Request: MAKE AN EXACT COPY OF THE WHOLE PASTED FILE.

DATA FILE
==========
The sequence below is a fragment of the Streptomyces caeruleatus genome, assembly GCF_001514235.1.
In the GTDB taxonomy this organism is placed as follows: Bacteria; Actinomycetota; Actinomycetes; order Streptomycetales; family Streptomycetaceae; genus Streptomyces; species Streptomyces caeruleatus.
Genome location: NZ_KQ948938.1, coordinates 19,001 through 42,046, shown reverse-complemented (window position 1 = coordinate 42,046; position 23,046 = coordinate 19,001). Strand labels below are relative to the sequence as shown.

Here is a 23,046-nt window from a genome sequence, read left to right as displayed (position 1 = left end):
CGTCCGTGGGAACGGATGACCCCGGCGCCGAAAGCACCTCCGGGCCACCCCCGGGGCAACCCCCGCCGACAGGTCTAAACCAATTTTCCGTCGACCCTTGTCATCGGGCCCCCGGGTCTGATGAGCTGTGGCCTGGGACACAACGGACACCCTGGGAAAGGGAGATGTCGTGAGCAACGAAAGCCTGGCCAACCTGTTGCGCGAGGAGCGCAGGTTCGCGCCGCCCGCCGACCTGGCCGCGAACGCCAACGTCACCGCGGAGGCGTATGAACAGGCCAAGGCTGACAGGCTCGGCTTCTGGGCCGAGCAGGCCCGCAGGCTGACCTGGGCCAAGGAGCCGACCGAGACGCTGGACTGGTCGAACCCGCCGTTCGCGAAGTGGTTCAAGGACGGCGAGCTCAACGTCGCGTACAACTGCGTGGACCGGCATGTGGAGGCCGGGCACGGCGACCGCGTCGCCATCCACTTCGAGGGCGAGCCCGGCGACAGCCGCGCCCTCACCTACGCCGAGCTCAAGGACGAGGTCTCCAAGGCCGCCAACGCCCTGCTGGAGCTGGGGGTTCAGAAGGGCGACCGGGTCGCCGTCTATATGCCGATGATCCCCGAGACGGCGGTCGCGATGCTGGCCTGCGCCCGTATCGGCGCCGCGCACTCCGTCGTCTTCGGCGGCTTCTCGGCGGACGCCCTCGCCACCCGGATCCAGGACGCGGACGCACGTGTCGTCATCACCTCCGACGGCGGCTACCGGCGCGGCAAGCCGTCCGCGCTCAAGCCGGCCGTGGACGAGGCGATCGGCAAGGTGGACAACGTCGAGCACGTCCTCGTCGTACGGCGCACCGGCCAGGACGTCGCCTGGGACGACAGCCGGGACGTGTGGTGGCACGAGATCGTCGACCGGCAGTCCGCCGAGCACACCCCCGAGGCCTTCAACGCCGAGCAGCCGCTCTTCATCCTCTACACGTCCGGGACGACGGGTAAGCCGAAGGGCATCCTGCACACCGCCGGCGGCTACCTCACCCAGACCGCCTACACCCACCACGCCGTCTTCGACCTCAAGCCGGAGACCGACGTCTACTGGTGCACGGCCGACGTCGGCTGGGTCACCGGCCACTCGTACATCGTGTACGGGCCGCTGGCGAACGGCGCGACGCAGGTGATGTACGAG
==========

The sequence below is a fragment of the Streptomyces caeruleatus genome, assembly GCF_001514235.1.
In the GTDB taxonomy this organism is placed as follows: Bacteria; Actinomycetota; Actinomycetes; order Streptomycetales; family Streptomycetaceae; genus Streptomyces; species Streptomyces caeruleatus.
Genome location: NZ_KQ948938.1, coordinates 19,001 through 42,046, shown reverse-complemented (window position 1 = coordinate 42,046; position 23,046 = coordinate 19,001). Strand labels below are relative to the sequence as shown.

Here is a 23,046-nt window from a genome sequence, read left to right as displayed (position 1 = left end):
CGTCCGTGGGAACGGATGACCCCGGCGCCGAAAGCACCTCCGGGCCACCCCCGGGGCAACCCCCGCCGACAGGTCTAAACCAATTTTCCGTCGACCCTTGTCATCGGGCCCCCGGGTCTGATGAGCTGTGGCCTGGGACACAACGGACACCCTGGGAAAGGGAGATGTCGTGAGCAACGAAAGCCTGGCCAACCTGTTGCGCGAGGAGCGCAGGTTCGCGCCGCCCGCCGACCTGGCCGCGAACGCCAACGTCACCGCGGAGGCGTATGAACAGGCCAAGGCTGACAGGCTCGGCTTCTGGGCCGAGCAGGCCCGCAGGCTGACCTGGGCCAAGGAGCCGACCGAGACGCTGGACTGGTCGAACCCGCCGTTCGCGAAGTGGTTCAAGGACGGCGAGCTCAACGTCGCGTACAACTGCGTGGACCGGCATGTGGAGGCCGGGCACGGCGACCGCGTCGCCATCCACTTCGAGGGCGAGCCCGGCGACAGCCGCGCCCTCACCTACGCCGAGCTCAAGGACGAGGTCTCCAAGGCCGCCAACGCCCTGCTGGAGCTGGGGGTTCAGAAGGGCGACCGGGTCGCCGTCTATATGCCGATGATCCCCGAGACGGCGGTCGCGATGCTGGCCTGCGCCCGTATCGGCGCCGCGCACTCCGTCGTCTTCGGCGGCTTCTCGGCGGACGCCCTCGCCACCCGGATCCAGGACGCGGACGCACGTGTCGTCATCACCTCCGACGGCGGCTACCGGCGCGGCAAGCCGTCCGCGCTCAAGCCGGCCGTGGACGAGGCGATCGGCAAGGTGGACAACGTCGAGCACGTCCTCGTCGTACGGCGCACCGGCCAGGACGTCGCCTGGGACGACAGCCGGGACGTGTGGTGGCACGAGATCGTCGACCGGCAGTCCGCCGAGCACACCCCCGAGGCCTTCAACGCCGAGCAGCCGCTCTTCATCCTCTACACGTCCGGGACGACGGGTAAGCCGAAGGGCATCCTGCACACCGCCGGCGGCTACCTCACCCAGACCGCCTACACCCACCACGCCGTCTTCGACCTCAAGCCGGAGACCGACGTCTACTGGTGCACGGCCGACGTCGGCTGGGTCACCGGCCACTCGTACATCGTGTACGGGCCGCTGGCGAACGGCGCGACGCAGGTGATGTACGAG